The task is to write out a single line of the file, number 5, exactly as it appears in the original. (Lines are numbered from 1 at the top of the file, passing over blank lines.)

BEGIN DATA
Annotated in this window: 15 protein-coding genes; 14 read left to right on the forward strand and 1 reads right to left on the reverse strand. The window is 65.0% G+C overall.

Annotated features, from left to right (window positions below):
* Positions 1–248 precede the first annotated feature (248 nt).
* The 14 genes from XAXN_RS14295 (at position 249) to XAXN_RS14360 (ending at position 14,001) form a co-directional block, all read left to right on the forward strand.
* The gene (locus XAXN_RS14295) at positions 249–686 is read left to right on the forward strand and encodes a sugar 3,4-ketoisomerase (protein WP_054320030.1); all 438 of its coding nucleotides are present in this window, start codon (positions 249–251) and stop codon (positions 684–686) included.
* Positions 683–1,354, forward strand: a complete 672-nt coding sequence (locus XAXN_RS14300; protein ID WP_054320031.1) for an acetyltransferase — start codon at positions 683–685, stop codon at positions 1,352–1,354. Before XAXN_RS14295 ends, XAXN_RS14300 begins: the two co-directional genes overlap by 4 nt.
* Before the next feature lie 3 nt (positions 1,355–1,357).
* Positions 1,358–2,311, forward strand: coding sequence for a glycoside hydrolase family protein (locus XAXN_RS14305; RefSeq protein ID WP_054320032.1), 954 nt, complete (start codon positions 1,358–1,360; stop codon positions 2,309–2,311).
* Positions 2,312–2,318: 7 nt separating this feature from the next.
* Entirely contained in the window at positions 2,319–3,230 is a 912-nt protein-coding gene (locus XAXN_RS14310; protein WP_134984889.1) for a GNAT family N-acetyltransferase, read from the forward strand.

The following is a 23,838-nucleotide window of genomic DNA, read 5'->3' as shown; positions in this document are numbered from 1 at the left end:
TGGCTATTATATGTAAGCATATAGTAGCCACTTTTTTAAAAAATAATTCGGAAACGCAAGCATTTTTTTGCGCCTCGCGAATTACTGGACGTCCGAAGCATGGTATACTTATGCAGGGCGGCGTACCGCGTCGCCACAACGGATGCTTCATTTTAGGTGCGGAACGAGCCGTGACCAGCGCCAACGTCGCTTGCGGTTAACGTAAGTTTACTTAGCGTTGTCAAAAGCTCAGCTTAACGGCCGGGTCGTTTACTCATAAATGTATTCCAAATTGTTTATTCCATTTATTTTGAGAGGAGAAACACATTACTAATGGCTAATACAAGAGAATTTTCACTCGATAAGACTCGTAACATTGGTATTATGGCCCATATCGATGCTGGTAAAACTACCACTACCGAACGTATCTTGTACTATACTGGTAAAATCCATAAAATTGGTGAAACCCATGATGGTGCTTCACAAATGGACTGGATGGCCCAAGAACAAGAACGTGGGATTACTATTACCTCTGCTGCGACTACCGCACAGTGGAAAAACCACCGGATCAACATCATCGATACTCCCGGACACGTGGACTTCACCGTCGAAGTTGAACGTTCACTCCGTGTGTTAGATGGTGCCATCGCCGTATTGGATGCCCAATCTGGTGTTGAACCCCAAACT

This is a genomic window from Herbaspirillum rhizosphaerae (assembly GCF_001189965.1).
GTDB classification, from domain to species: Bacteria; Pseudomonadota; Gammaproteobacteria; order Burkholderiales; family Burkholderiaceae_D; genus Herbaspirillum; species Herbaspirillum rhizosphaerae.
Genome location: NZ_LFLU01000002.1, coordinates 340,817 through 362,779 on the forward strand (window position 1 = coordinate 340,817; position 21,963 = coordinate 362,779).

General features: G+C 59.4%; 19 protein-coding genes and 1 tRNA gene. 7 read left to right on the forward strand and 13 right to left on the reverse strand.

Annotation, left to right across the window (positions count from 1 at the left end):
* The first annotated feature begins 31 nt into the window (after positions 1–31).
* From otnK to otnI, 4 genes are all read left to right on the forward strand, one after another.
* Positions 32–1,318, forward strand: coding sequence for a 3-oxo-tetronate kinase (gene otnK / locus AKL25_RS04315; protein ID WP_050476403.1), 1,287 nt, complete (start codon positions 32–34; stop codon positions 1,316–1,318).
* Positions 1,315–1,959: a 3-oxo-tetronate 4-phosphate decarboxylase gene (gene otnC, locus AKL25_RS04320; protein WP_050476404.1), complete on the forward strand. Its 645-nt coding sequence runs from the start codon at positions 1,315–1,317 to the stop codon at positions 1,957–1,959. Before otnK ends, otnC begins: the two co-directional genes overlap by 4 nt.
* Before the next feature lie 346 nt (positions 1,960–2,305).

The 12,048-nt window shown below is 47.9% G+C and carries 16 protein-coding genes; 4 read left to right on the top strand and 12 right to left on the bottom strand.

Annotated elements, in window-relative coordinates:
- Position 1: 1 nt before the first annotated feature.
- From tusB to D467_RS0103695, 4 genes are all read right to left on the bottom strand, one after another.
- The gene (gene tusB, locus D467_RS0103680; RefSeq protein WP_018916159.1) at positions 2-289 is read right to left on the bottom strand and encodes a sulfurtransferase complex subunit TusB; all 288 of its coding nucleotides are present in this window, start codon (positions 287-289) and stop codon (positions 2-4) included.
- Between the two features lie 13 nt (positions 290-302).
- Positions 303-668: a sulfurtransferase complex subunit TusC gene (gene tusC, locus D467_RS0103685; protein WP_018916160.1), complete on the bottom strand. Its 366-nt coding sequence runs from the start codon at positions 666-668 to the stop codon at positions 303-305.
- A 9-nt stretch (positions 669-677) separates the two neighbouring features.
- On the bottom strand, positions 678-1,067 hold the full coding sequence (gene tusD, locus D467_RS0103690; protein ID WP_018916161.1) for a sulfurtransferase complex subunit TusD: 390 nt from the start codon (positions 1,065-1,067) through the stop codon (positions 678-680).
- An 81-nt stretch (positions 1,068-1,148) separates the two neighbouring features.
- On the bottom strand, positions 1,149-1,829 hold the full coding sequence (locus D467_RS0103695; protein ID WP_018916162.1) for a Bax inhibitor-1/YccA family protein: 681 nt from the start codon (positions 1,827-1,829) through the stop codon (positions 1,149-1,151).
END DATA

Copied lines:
* The gene (locus XAXN_RS14295) at positions 249–686 is read left to right on the forward strand and encodes a sugar 3,4-ketoisomerase (protein WP_054320030.1); all 438 of its coding nucleotides are present in this window, start codon (positions 249–251) and stop codon (positions 684–686) included.